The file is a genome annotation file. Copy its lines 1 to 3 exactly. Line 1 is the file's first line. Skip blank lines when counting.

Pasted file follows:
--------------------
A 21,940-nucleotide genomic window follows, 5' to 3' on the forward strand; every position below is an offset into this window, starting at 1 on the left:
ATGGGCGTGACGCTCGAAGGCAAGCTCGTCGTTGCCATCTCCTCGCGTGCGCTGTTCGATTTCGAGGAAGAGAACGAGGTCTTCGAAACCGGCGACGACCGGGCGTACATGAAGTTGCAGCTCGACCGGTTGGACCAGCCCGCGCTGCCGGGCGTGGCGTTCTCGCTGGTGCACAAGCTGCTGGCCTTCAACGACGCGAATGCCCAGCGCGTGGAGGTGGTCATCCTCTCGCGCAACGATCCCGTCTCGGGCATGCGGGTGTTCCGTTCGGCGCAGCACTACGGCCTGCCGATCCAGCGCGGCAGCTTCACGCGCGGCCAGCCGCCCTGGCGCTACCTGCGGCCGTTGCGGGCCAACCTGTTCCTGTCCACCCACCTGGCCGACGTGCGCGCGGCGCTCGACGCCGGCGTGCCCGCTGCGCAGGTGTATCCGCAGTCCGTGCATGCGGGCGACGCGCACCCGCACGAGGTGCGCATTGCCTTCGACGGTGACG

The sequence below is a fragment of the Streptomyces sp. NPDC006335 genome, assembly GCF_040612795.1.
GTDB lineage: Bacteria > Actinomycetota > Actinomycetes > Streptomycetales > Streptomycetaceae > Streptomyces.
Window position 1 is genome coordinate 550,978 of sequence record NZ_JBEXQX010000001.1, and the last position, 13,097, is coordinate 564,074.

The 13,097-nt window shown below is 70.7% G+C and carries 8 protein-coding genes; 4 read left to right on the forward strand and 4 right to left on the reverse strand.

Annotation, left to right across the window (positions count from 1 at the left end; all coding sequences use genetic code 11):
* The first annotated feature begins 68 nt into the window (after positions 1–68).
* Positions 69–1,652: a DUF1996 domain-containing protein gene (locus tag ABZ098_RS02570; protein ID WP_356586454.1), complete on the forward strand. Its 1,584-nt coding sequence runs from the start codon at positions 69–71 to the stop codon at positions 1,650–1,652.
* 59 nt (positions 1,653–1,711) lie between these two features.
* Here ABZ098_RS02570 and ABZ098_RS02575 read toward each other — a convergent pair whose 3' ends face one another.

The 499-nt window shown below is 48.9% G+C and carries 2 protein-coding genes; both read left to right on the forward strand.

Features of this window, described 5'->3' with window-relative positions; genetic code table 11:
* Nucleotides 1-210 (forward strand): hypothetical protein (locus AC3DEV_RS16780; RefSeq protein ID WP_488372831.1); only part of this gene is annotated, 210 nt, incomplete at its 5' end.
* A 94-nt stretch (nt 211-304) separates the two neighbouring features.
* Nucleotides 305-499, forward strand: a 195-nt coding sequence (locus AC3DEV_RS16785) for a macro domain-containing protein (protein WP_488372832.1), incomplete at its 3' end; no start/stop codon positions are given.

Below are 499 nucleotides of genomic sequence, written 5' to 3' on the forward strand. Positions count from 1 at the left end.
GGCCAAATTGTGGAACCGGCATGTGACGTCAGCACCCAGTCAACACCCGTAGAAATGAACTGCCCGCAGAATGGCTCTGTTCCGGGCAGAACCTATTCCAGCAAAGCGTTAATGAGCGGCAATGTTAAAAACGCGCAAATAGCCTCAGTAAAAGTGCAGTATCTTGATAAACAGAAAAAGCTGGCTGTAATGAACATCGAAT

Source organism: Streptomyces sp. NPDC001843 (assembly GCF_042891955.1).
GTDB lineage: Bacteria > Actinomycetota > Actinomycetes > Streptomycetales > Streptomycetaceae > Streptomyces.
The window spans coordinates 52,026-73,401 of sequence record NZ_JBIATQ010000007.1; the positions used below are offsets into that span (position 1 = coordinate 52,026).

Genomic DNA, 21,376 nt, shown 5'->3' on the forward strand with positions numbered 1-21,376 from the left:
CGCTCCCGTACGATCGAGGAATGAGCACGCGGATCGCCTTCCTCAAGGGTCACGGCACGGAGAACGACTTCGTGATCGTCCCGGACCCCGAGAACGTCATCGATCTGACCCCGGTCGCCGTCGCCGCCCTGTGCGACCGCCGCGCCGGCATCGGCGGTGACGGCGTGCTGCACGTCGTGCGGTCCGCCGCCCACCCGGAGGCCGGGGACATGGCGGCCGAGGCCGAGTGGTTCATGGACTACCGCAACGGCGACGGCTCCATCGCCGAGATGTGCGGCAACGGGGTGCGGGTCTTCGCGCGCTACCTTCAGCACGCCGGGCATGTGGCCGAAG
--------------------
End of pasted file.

A 21,940-nucleotide genomic window follows, 5' to 3' on the forward strand; every position below is an offset into this window, starting at 1 on the left:
ATGGGCGTGACGCTCGAAGGCAAGCTCGTCGTTGCCATCTCCTCGCGTGCGCTGTTCGATTTCGAGGAAGAGAACGAGGTCTTCGAAACCGGCGACGACCGGGCGTACATGAAGTTGCAGCTCGACCGGTTGGACCAGCCCGCGCTGCCGGGCGTGGCGTTCTCGCTGGTGCACAAGCTGCTGGCCTTCAACGACGCGAATGCCCAGCGCGTGGAGGTGGTCATCCTCTCGCGCAACGATCCCGTCTCGGGCATGCGGGTGTTCCGTTCGGCGCAGCACTACGGCCTGCCGATCCAGCGCGGCAGCTTCACGCGCGGCCAGCCGCCCTGGCGCTACCTGCGGCCGTTGCGGGCCAACCTGTTCCTGTCCACCCACCTGGCCGACGTGCGCGCGGCGCTCGACGCCGGCGTGCCCGCTGCGCAGGTGTATCCGCAGTCCGTGCATGCGGGCGACGCGCACCCGCACGAGGTGCGCATTGCCTTCGACGGTGACG

The sequence below is a fragment of the Streptomyces sp. NPDC006335 genome, assembly GCF_040612795.1.